Likely formed in a supercontinent breakup as many as 750 million years ago, the New Madrid zone is, in essence, a crack in North America. This network of geologic faults in the South and Midwest produced the most powerful quakes to strike the eastern United States in recorded history. This series of temblors occurred in 1811 and 1812. With estimated magnitudes between 7.5 and 8.0, they were felt over a 1-million-square mile area. The seismic zone takes its name from the town of New Madrid, Missouri, which was destroyed in the first of those quakes.
Since 1974, seismic-monitoring instruments in the New Madrid zone have recorded more than 4,000 quakes, most too small to be felt. However, the US Geological Survey and the University of Memphis Center for Earthquake Research estimate there’s a 7 to 10 percent chance of a major quake—one with a magnitude between 7.5 and 8.0—occurring in the region in the next 50 years. According to a 2009 study by Virginia Polytechnic Institute and State University (Virginia Tech) and the University of Illinois, such a quake would result in as many as 86,000 injuries and fatalities and the displacement of 7.2 million people.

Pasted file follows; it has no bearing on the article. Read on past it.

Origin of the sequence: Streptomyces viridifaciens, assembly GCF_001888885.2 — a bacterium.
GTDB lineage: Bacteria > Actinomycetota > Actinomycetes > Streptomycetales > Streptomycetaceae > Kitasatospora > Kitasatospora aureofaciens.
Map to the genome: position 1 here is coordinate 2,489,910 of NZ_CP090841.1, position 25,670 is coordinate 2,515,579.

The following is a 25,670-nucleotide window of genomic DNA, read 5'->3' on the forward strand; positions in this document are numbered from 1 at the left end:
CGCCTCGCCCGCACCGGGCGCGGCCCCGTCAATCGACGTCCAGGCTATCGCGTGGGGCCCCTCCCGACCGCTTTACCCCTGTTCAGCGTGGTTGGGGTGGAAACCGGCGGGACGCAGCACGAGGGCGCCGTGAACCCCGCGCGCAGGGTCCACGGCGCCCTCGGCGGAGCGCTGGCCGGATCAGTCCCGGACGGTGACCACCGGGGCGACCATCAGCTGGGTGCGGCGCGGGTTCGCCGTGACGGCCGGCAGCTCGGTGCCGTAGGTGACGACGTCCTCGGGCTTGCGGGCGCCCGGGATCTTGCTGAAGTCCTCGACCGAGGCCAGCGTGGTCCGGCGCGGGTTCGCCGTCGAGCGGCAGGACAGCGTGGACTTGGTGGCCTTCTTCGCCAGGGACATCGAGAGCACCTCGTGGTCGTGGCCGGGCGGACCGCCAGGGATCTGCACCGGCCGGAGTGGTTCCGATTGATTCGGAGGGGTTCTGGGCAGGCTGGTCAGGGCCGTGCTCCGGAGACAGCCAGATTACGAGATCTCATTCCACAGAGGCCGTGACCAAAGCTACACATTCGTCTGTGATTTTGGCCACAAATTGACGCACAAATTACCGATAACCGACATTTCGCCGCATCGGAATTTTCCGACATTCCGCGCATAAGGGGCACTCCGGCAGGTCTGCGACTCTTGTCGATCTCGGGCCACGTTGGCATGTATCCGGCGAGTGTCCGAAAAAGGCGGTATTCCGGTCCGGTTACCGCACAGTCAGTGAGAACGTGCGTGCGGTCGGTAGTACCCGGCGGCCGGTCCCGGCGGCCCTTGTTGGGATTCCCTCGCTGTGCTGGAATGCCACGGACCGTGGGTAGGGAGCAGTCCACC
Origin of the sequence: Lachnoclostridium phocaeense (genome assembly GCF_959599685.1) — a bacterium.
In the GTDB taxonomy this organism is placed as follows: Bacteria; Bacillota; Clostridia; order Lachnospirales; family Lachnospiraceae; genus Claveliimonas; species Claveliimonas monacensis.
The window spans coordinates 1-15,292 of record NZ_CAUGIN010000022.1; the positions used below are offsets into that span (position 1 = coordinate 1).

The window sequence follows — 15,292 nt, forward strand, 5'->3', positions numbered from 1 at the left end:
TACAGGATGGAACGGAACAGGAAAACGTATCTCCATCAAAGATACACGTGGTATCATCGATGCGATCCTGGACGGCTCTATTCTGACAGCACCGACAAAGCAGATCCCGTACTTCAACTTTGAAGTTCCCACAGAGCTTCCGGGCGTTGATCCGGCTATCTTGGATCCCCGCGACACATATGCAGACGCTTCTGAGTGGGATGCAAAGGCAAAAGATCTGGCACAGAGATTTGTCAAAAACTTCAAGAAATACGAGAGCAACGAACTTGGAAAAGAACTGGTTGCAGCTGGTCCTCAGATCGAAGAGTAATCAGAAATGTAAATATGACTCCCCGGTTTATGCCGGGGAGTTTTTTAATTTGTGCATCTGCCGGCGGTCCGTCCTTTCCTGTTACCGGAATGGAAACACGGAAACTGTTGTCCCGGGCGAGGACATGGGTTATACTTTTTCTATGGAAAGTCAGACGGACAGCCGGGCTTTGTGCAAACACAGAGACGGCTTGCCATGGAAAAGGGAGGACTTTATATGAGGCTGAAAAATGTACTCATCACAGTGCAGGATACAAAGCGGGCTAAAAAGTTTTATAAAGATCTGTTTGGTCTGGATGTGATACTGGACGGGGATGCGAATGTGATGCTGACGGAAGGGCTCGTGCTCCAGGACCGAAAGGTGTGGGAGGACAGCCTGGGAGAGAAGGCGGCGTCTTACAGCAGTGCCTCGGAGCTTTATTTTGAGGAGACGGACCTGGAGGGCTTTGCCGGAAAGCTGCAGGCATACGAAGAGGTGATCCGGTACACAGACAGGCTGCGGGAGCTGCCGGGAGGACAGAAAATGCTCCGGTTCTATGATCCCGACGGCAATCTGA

“The scope is about as big as you could possibly have,” said Jonathon Monken, director of the Illinois Emergency Management Agency and chairman of the Central U.S. Earthquake Consortium, a multistate partnership dedicated to reducing damage and loss of life from midcontinent quakes. “We’d expect significant or total destruction of more than 700,000 buildings, displacement of 2.5 million people, damage to 3,500 bridges, and a loss of power to not only the central United States, but—for a period of time—a third of the country. Putting it in a purely financial context, Hurricane Katrina was a $106 billion disaster. We estimate this would be a $300 billion disaster, the worst in the history of the United States.”